Thursday, January 13, 2022

House of Leaves Review

 On a recent vacation I stopped at a bookstore with my partner and picked up a copy of "House of Leaves" having heard it was a unique reading experience. That, I think, sells it a bit short. Nominally a horror story, it is presented as a collection of pseudo academic documents written by a now dead Zampanò and further edited and compiled by Johnny Truant, and finally put into print format by The Editors. It is a dense tome, just over 700 pages, and contains copious footnotes and strange, enticing formatting choices. But what is it about? Mild spoilers ahead.

Without spoiling too much, "House of Leaves" is about a non-existent documentary that doesn't allegedly presented evidence of a house that was bigger on the inside than the outside. Not by much, mind you, only 1/4 of an inch or so, but impossible regardless. One day, a door appears in the living room that leads into a dark, freezing cold hallway made of some sort of black material. From there, explorations lasting days and weeks into the bowels of the truly labyrinthine House are recorded on Hi-8 cameras. Lives are lost, the House changes its shape in these dark halls, and something stalks it, slowly deteriorating anything left there for too long. Simultaneously, in the footnotes, Johnny Truant often goes into pages long rants about his own life experience and the creeping dread he finds overtaking him the deeper he researches the mysterious "Navidson Record".  Often, he points out inconsistencies with Zampanò's work; many of the quotes are misattributed or fabricated, and many of the source texts cited do not exist. The mismatch between the heady, academic styling of Zampanõ and the conversational, vulgar anecdotes by Johnny offer interesting looks into the way the alleged Navidson Record impacts the lives of the people who stumble upon information about it.

This book is a hard read, and difficult to recommend to just anyone. It takes a considerable amount of effort to get everything out of the book" with some formatting being diagonal, mirrored, upside down, or in one case, a 2 inch square that penetrates some 40 pages into the book before terminating in a solid blue block. Personally, I enjoy the tactile nature of the footnotes and format, as it encourages a hectic, almost paranoid feeling when interacted with fully. That 40-page footnote that acts like a bottomless pit in the text? It is a list of architectural features, all of which the interior of the House does not match. It really drives home the obsessiveness of Zampanò and how unlike any space in the real world the mile wide chambers of the House are.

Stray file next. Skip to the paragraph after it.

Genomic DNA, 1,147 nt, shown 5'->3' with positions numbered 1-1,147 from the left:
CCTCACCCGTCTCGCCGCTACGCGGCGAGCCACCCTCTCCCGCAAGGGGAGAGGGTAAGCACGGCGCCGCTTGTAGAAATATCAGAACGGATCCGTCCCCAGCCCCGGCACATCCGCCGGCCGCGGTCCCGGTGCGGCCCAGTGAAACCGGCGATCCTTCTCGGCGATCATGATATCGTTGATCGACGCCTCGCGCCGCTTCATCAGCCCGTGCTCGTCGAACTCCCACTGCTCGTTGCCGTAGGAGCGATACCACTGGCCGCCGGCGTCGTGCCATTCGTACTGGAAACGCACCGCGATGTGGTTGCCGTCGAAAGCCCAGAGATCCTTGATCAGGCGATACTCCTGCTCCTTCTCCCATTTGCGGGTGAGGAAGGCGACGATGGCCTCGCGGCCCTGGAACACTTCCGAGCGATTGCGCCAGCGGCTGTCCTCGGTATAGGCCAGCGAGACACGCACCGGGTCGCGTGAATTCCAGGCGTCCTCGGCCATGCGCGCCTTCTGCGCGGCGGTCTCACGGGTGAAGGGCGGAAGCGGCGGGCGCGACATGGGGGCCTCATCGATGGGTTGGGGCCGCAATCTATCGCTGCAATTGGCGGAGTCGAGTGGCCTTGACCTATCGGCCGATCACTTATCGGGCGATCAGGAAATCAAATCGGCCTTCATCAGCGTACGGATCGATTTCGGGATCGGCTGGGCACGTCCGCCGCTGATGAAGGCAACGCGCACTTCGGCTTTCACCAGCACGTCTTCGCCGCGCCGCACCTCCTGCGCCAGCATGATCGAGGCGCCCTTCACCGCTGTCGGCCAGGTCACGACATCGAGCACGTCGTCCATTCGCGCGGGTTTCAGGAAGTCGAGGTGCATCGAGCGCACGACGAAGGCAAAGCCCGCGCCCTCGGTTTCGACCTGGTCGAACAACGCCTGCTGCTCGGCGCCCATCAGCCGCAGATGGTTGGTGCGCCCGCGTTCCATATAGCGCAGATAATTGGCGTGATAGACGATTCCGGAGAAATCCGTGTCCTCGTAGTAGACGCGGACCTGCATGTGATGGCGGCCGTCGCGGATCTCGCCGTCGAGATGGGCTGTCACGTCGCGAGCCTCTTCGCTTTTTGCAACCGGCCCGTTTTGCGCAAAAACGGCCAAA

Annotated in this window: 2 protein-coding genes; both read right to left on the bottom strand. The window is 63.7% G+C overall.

That said, it can be clumsy at times, and a single chapter can stretch on much longer than is maybe necessary. The author's strength lies in the Zampanò sections of the book, and Johnny sometimes takes up an unreasonable amount of time to talk about seemingly inconsequential things. Whether or not they ARE inconsequential is often left up to interpretation by the reader.

The back section of the book includes several appendices with drawings, letters from various folks, the quotes used in the book, unfinished references that Zampanò did not complete before dying, and a section on evidence that counters the existence of the House. 

Overall, I would give "House of Leaves" a solid 4/5 stars with the caveat that the first words of the book may ring true if you are an impatient or easily distracted reader: "This is not for you." Despite its flaws, I thoroughly enjoyed the experience and will likely re-read it in a few years' time and see just what I missed, hidden in those footnotes and appendices the first time around. If you have read the book and have comments, leave them down below! You can purchase the book here or at a local bookseller.

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